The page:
Adapting to the new normal

Sabine VanderLinden

Sabine VanderLinden

How can advisers build operational resilience post-Covid-19?

It is a given that even the most stable companies face drastic financial challenges in the wake of economic shocks, such as the one brought on by the coronavirus pandemic.

Studies showed that, following the financial crisis of 2007-08, many companies that failed to improve their operations saw their costs increase, and profitability deteriorate. 

Like many other professions, financial advisers are keen to recover quickly from the ongoing global crisis. Many have moved face-to-face meetings to virtualised calls and risk appetite profiles. Others are now investigating ways to fully digitise key interactions to weather current adversities within an increasingly lower-touch economy. 

As the new normal drives, a rush of creativity and unearths new approaches to doing business, we see three areas financial advisers should contemplate to deal with the current unprecedented state of play. 

1. Audit your attitude towards digitisation

Quarantine measures mean that companies around the world are asking their employees to work from home. Financial advisers, like the individuals they serve, are investigating means to meet emerging demands for remote advice, in similar ways as Tech giants Google and Facebook switched to distributed workforce models.

What’s more, in many cases this change might not be temporary. Even companies used to solely rely on physical office spaces are realising that meetings can be held over video conferencing platforms and workspace can be virtualised, giving them an opportunity to downsize offices and reduce overheads.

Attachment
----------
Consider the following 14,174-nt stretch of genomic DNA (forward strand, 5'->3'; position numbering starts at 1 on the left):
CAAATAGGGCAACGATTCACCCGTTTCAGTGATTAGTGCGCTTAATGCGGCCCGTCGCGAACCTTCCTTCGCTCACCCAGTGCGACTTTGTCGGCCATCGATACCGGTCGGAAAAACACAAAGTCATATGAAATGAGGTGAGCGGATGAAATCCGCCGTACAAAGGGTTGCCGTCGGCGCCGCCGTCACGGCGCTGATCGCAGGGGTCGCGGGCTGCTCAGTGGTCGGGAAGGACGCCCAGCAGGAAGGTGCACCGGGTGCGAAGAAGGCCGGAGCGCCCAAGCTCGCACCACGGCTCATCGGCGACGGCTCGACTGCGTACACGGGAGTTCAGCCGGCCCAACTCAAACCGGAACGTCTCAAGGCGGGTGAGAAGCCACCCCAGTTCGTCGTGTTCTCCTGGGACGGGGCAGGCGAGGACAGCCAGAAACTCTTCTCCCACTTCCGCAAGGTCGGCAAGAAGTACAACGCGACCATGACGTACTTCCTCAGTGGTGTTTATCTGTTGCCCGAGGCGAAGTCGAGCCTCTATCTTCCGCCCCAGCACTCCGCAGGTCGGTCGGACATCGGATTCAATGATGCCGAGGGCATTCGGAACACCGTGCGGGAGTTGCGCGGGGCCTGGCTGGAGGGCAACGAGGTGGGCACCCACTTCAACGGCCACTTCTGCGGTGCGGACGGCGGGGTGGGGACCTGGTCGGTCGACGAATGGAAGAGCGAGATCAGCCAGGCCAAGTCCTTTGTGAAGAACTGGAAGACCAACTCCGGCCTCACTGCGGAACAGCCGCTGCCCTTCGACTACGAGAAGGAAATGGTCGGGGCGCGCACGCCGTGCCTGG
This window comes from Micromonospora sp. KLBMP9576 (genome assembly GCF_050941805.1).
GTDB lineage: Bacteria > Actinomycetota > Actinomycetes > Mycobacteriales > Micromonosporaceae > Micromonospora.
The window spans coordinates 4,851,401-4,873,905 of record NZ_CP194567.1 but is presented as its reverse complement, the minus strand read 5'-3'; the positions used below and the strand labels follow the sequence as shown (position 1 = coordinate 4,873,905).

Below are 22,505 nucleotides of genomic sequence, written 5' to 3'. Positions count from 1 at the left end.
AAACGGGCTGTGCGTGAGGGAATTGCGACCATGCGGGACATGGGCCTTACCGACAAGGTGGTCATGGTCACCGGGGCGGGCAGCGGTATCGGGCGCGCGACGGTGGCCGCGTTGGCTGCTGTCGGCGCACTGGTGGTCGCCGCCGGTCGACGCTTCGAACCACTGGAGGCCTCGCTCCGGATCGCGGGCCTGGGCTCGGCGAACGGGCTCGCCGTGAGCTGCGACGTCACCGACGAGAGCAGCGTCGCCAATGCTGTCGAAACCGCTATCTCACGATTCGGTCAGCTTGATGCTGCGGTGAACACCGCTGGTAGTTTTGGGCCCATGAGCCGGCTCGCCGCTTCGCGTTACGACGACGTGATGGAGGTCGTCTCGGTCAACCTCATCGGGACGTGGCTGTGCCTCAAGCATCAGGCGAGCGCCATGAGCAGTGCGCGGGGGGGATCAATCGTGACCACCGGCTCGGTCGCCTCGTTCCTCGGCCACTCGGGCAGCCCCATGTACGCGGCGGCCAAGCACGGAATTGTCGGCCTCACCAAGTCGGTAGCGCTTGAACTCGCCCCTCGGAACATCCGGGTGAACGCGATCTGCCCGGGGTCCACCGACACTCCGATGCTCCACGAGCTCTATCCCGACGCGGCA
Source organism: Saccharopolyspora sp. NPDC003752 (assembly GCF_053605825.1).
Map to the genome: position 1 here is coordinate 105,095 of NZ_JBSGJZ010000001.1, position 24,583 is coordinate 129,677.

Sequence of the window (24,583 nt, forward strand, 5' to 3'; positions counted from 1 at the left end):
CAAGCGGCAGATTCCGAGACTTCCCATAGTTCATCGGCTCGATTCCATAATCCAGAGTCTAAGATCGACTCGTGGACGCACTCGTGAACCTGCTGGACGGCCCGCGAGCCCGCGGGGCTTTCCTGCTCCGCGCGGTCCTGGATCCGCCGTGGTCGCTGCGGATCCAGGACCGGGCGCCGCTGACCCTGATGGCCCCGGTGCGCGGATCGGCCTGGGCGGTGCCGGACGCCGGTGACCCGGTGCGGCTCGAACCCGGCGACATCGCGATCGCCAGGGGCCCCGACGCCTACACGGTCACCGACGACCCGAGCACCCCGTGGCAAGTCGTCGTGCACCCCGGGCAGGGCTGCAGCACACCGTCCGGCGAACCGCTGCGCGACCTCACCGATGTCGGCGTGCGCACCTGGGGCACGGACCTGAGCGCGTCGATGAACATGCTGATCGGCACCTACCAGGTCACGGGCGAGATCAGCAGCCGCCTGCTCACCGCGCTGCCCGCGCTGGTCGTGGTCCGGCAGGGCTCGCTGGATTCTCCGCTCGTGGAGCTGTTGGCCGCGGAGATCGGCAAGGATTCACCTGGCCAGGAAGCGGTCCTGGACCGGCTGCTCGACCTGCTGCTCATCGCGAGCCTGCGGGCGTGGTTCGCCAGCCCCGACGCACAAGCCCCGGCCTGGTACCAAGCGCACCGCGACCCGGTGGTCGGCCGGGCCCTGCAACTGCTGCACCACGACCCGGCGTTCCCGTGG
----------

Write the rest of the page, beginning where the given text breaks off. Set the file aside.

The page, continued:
Coronavirus is forcing us to rethink the way we live, learn, and work. Businesses of any shape are undertaking quick internal audits and testing their business resilience to consider the most effective digitisation strategies.

They validate the reliability of distributed and cloud-based infrastructures to ensure that personnel can all access the resources they need to work from home, and most importantly in a secured manner.

Already, cybersecurity consultants have seen a surge in hacking attacks targeting companies who had to jump into a work-from-home mode, with limited safeguarded access and procedures. Fortunately, over 3,500 funded cybersecurity ventures are already seeking to change the way cyber risk is handled outside the office. 

2. Rethink your approach to risk management

Across the world, businesses in different sectors have been forced to cease operations with no notice. In some cases, the financial impact on financial advisers has been direct with losses of new business as buyers of financial products decide to postpone purchases until the market returns to some level of stability. 

All of this is to say that known risks are rapidly morphing into new risk types that financial advisers must quickly comprehend how best to evaluate to protect and advice their customers. 

As PWC points out, audit specialists and risk management professionals can, even in these unforeseen circumstances, help any firm deal with such new risks. Learning from and turning to these professionals could become a safe move for any and a great way to evolve more traditional offers.